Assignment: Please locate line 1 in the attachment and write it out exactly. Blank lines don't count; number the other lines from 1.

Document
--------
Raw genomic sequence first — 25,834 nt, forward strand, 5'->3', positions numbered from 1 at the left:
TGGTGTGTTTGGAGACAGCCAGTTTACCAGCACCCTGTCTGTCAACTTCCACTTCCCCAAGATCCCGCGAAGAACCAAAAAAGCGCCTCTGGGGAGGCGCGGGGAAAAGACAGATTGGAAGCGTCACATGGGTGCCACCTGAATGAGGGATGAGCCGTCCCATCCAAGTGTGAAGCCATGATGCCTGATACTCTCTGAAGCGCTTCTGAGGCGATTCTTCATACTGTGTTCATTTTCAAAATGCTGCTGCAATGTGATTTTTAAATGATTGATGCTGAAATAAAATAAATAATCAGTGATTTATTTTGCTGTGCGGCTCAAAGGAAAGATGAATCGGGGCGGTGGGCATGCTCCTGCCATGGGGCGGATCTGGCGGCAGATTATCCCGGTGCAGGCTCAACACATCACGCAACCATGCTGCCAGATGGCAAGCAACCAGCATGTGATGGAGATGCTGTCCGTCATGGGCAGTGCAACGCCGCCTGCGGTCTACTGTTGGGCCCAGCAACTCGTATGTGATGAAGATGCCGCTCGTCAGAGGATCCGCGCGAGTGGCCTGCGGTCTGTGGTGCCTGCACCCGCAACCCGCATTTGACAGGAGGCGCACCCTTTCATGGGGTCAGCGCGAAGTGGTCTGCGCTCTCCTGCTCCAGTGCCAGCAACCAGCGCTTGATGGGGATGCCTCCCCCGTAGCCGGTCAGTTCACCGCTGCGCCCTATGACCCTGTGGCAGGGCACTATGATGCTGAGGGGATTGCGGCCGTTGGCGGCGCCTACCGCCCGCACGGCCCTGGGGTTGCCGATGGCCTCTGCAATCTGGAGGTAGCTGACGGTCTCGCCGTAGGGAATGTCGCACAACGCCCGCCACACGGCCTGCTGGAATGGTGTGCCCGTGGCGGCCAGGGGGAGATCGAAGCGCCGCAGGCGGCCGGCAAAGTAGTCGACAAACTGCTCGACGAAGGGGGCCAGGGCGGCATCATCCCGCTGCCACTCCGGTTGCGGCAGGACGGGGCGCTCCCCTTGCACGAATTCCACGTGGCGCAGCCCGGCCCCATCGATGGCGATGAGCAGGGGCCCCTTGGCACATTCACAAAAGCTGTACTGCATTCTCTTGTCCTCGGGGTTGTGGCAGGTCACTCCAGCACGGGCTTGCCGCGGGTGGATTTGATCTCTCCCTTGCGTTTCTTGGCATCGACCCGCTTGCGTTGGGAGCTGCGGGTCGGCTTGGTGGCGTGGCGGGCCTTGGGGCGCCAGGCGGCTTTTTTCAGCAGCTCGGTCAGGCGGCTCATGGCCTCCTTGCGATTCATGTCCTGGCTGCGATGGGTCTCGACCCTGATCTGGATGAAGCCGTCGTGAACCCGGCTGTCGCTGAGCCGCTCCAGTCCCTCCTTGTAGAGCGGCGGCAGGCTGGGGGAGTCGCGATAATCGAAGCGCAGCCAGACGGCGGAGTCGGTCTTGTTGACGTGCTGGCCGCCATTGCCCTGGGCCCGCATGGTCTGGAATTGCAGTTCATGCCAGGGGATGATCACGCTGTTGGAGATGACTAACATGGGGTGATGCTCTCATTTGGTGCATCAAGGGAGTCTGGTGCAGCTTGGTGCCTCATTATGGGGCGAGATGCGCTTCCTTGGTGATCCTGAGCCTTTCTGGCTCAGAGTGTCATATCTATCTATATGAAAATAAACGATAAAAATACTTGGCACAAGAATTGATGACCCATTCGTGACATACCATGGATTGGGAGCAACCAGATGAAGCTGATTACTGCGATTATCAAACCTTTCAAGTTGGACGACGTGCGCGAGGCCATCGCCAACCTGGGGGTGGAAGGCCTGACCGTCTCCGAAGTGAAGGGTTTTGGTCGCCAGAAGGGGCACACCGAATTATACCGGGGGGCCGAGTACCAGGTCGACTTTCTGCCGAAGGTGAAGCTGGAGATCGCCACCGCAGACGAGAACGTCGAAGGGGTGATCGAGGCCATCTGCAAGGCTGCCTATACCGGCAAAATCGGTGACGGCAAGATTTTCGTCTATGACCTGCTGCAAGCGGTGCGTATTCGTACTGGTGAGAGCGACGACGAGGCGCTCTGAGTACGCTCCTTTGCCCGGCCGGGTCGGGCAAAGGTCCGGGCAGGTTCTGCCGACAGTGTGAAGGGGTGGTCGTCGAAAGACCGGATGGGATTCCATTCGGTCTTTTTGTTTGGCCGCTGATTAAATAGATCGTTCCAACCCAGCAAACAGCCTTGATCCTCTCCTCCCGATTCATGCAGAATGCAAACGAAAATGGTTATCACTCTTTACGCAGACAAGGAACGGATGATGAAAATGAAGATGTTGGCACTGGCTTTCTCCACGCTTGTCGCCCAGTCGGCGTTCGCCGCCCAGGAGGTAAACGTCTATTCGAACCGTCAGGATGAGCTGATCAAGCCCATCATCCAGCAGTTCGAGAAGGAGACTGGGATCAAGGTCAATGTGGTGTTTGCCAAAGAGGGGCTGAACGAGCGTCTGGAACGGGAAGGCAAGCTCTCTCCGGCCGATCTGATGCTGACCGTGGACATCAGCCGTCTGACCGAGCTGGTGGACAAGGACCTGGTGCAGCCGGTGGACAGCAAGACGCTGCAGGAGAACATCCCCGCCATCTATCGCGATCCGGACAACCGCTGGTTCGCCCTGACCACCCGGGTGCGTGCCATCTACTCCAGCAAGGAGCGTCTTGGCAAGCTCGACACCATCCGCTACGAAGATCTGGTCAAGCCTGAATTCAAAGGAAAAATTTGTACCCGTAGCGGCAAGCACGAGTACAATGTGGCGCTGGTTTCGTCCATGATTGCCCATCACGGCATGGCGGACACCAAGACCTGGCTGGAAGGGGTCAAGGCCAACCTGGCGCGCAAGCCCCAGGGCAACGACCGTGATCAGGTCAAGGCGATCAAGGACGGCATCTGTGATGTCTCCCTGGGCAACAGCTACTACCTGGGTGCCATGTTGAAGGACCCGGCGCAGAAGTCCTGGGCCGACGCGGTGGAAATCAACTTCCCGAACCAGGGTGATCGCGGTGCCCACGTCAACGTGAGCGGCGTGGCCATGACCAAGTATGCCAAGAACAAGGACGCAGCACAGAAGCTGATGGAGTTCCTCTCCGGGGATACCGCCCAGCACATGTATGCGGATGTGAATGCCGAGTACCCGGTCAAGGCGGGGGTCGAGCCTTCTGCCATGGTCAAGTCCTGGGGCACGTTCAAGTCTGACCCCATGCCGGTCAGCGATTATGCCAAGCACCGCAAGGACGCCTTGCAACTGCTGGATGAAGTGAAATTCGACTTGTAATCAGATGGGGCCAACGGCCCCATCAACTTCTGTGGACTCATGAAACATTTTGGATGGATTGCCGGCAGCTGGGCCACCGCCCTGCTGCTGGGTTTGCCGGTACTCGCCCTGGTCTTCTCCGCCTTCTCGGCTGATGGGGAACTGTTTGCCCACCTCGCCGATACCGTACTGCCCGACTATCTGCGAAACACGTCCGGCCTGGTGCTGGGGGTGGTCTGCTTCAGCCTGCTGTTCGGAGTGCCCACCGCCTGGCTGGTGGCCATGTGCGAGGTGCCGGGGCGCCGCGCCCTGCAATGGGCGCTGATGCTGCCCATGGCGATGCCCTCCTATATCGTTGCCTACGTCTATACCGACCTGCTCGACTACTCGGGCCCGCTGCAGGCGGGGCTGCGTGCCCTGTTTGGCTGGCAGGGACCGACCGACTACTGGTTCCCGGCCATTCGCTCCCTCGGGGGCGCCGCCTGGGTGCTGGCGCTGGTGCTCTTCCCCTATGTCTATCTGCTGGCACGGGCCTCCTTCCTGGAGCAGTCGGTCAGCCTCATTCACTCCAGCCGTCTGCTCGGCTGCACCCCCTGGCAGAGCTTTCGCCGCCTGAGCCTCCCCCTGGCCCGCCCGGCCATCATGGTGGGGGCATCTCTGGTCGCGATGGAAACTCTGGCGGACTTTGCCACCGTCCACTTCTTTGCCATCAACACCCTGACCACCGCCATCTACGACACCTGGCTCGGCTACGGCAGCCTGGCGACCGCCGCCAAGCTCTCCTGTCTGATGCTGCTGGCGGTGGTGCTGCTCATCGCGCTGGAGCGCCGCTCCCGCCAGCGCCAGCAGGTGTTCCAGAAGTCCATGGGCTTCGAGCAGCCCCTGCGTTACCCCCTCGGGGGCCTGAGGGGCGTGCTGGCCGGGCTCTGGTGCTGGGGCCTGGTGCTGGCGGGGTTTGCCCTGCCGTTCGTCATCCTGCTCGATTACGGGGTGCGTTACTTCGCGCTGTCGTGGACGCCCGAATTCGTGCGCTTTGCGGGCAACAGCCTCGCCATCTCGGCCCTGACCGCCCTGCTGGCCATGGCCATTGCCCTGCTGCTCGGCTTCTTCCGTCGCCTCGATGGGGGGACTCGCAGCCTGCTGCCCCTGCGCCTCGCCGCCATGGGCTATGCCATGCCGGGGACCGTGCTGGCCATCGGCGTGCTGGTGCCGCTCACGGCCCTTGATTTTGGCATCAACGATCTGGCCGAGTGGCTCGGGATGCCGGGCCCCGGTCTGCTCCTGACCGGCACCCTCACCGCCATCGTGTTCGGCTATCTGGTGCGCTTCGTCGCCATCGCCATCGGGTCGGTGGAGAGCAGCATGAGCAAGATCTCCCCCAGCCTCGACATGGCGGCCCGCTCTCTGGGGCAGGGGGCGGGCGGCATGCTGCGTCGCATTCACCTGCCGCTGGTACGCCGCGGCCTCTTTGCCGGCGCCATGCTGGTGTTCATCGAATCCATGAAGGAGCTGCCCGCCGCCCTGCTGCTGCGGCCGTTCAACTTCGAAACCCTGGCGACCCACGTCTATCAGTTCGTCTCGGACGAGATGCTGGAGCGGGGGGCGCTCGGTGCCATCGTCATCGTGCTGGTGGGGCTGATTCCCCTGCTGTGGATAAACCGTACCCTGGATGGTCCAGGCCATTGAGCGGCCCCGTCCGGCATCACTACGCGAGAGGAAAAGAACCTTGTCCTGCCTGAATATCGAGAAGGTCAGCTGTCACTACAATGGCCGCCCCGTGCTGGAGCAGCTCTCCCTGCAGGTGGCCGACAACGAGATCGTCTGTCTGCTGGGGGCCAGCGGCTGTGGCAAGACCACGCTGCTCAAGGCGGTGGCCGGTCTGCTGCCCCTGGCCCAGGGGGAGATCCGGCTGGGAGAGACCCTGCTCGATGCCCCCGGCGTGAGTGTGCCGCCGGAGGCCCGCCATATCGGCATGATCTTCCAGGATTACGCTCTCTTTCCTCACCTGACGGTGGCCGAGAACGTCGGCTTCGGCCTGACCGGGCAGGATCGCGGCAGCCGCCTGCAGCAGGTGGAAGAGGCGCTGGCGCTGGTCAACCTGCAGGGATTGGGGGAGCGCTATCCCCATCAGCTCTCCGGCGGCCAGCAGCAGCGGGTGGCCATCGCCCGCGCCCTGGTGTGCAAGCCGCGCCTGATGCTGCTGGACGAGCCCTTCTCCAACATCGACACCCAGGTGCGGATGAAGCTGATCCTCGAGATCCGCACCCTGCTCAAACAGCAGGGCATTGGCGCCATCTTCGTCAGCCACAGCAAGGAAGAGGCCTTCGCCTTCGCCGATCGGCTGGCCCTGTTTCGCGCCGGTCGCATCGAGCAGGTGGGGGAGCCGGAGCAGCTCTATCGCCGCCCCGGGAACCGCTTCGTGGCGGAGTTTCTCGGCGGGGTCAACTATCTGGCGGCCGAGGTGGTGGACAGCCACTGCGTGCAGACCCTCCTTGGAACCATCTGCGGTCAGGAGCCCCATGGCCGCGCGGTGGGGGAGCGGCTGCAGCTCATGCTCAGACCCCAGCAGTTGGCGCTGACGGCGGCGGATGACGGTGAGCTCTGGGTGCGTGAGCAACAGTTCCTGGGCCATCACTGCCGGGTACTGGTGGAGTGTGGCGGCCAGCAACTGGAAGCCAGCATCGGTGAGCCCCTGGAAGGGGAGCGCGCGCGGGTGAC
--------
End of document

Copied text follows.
Raw genomic sequence first — 25,834 nt, forward strand, 5'->3', positions numbered from 1 at the left: